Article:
So, when a public figure, especially an athlete who is supposed to be these masculine athletes that, you know, I’m talking about these sports where, you know, maybe someone might be concerned that they’re showcasing some sort of character flaw if they admit to a mental health challenge. And yet we are seeing it happen more frequently. I think we’re seeing more sensitive news coverage about it. Um, so that’s kind of what’s brought me to write this chapter about these 70 years of mental health, you know, coverage of mental health challenges in athletes.
Ken Ward: So, walk us through how the news media have covered mental health then. I’m guessing if we go back to the beginning, would that be somewhere around Nellie Bly? Am I right in thinking that might be where the story would start?
Nick Hirshon: Yeah. I mean, Nellie Bly is definitely a big part of how we view mental health coverage in the United States. I started looking a little bit before Nellie Bly famously feigned insanity in 1887 and went undercover as an asylum patient for a series that she wrote in the New York World, Joseph Pulitzer’s newspaper. But before that, kind of look at the news coverage of mental illness that you could probably best characterize it as inconsistent. We have to remember the press is a product of the society in which it operates and really until the late 19th century until the time of Nellie Bly, our leaders weren’t even investing much in mental health care.
Some statistics in 1840, only three states had public mental health hospitals, but by 1880, there were almost 140 public and private mental health hospitals, and nearly 40,000 patients. By 1940 that’s now growing, multiplying to nearly half a million mental health patients. So, as society is beginning to devote more resources to mental health facilities, then I think we see a correlation with media coverage about mental illness and maybe more sensitivity in that kind of coverage because we see it’s a problem that’s affecting a large number of people, potentially even including the journalists themselves and people who they know.
Um, but as you mentioned, whenever historians talk about news coverage of mental health in the United States, they start talking about Nellie Bly and her series in 1887, Ten Days in a Madhouse, and that was really fitting of yellow journalism of late 19th century. They’re trying to appeal to audiences with these sensational stories about innocent people who are wrongfully confined in asylums, and these really terrible stories about patients with callous families who have someone committed for a sordid reason, and they want to get them out of the way, and they find some willing partner and a doctor who’s eager to add another paying customer for the asylum.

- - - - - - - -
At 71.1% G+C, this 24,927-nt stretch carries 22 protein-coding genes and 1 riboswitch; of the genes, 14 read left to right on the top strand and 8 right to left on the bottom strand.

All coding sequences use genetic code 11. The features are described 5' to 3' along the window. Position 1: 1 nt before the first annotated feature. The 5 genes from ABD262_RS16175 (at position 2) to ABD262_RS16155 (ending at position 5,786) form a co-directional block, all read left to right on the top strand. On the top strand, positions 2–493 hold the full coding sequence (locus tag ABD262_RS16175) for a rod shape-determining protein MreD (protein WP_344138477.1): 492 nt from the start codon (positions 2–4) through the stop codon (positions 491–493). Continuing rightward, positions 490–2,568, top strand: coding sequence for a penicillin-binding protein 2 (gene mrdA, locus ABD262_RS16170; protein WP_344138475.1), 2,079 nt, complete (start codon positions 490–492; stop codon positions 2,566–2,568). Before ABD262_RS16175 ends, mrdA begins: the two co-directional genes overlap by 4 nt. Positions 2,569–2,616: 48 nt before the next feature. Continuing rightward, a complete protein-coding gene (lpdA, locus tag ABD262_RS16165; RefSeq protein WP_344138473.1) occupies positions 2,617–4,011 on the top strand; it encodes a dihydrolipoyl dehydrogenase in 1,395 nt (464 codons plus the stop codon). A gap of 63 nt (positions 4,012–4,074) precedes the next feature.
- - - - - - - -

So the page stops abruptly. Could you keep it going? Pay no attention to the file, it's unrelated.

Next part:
It’s terrible to think about that. Um, or even psychiatrists good naturedly thinking that some innocent person needs to be committed just because they were acting somehow strangely or were a political dissident or had some counter-cultural opinion. So, the problem, of course, as Nellie Bly’s series showed us, was that asylums were ripe for abuse. Patients are neglected.
In her series, she describes how they’re tied together with ropes and forced to sit in the cold on hard benches, living amid rats and filth. And she’s convinced by the time that she finally gets out of the asylum, that a lot of the people there, in her words, are just as sane as she was, and yet they’re doomed to the rest of their lives, potentially, in these filthy places.
So that’s still probably the most famous instance of a journalist examining care for the mentally ill. And I think that might be misleading, though, because when we think of Nellie Bly there, she’s exposing a problem with the way that we treat mental illness, but that could lead us to believe that most press coverage is very sympathetic, and that really wasn’t the case, as you can imagine.
Ken Ward: So, what did press coverage look like as, as years went by then? Right? How did – how did the news media as time went on portray mental illness?
Nick Hirshon: It was really rarely showing people with mental illness as attractive or likable or competent. Really the most positive coverage of mental illness would be people who aren’t having any success beyond just the ability to cope with their illness on a day-to-day basis, but they’re not shown as being productive. In fact, they’re often shown as being violent and often the press points out when someone who has committed a crime that we still see this today has a mental illness and they kind of point to that as being the cause of whatever they did.
Or maybe that makes the public start to think, well, people who have a mental illness are inherently evil and have something intrinsically wrong with them that is going to lead them to commit violent actions. And some of the headlines I was coming up in my research, which were alarming to me because I again grew up in New York City.
Um, so seeing the New York Post had a headline in the ‘80s, “Freed mental patient kills mom.” And as late as 1989, this is what I’m still growing up in New York City, the New York Daily News, which is a newspaper that I worked for, for six years, they had a headline about, “Getting the violent crazies off of our streets.”
Ken Ward: Wow.